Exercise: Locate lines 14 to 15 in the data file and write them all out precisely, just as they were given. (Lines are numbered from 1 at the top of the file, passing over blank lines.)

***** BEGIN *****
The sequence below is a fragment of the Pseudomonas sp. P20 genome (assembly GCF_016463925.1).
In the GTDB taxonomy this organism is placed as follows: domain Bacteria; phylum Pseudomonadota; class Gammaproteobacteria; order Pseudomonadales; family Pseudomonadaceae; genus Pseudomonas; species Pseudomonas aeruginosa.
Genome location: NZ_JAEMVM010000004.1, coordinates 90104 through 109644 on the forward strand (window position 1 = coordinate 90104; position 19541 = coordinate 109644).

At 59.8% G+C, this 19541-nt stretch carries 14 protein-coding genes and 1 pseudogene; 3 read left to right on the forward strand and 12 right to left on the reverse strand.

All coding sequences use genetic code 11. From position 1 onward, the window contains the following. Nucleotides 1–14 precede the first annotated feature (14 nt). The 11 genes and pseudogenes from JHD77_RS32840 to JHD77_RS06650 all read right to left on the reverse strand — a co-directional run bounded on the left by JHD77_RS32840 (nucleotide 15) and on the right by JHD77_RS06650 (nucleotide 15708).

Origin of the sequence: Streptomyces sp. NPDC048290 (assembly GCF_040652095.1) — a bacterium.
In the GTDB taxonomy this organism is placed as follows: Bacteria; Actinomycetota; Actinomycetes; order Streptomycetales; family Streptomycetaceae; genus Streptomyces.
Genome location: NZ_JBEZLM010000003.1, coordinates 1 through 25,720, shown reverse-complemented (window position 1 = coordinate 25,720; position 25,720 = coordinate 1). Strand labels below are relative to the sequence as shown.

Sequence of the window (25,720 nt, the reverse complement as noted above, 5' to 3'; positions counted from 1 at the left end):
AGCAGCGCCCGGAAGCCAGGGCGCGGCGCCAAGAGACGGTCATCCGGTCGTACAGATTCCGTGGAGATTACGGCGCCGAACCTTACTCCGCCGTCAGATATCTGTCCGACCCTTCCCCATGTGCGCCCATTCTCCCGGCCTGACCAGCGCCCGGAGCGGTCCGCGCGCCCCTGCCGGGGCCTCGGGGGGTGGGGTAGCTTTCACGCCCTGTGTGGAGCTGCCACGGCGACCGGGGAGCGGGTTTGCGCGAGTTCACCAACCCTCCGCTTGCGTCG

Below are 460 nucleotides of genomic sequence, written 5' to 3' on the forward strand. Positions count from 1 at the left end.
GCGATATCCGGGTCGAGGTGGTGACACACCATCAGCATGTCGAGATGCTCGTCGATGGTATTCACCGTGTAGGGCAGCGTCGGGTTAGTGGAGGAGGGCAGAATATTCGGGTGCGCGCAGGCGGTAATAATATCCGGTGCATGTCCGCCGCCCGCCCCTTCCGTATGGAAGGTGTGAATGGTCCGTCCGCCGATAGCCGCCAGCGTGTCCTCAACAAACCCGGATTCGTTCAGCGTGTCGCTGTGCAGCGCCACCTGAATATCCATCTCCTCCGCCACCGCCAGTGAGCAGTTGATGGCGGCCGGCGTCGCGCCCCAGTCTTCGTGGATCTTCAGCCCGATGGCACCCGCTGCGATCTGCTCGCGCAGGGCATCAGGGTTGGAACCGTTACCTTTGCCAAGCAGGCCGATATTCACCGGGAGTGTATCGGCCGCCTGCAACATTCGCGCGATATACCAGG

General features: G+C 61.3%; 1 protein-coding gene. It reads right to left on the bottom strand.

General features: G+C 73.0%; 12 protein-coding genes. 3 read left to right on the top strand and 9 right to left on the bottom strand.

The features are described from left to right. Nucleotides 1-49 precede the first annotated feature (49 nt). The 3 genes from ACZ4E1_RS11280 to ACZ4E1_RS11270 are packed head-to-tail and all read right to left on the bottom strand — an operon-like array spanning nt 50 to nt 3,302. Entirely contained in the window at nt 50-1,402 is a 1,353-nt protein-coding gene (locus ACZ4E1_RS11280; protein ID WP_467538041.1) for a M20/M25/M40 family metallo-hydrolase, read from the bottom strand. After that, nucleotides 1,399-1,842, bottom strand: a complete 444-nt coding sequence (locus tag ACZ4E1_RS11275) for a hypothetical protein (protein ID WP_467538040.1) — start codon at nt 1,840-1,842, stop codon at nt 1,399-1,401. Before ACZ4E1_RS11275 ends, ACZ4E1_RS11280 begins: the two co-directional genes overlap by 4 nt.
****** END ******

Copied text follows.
General features: G+C 73.0%; 12 protein-coding genes. 3 read left to right on the top strand and 9 right to left on the bottom strand.

The features are described from left to right. Nucleotides 1-49 precede the first annotated feature (49 nt). The 3 genes from ACZ4E1_RS11280 to ACZ4E1_RS11270 are packed head-to-tail and all read right to left on the bottom strand — an operon-like array spanning nt 50 to nt 3,302. Entirely contained in the window at nt 50-1,402 is a 1,353-nt protein-coding gene (locus ACZ4E1_RS11280; protein ID WP_467538041.1) for a M20/M25/M40 family metallo-hydrolase, read from the bottom strand. After that, nucleotides 1,399-1,842, bottom strand: a complete 444-nt coding sequence (locus tag ACZ4E1_RS11275) for a hypothetical protein (protein ID WP_467538040.1) — start codon at nt 1,840-1,842, stop codon at nt 1,399-1,401. Before ACZ4E1_RS11275 ends, ACZ4E1_RS11280 begins: the two co-directional genes overlap by 4 nt.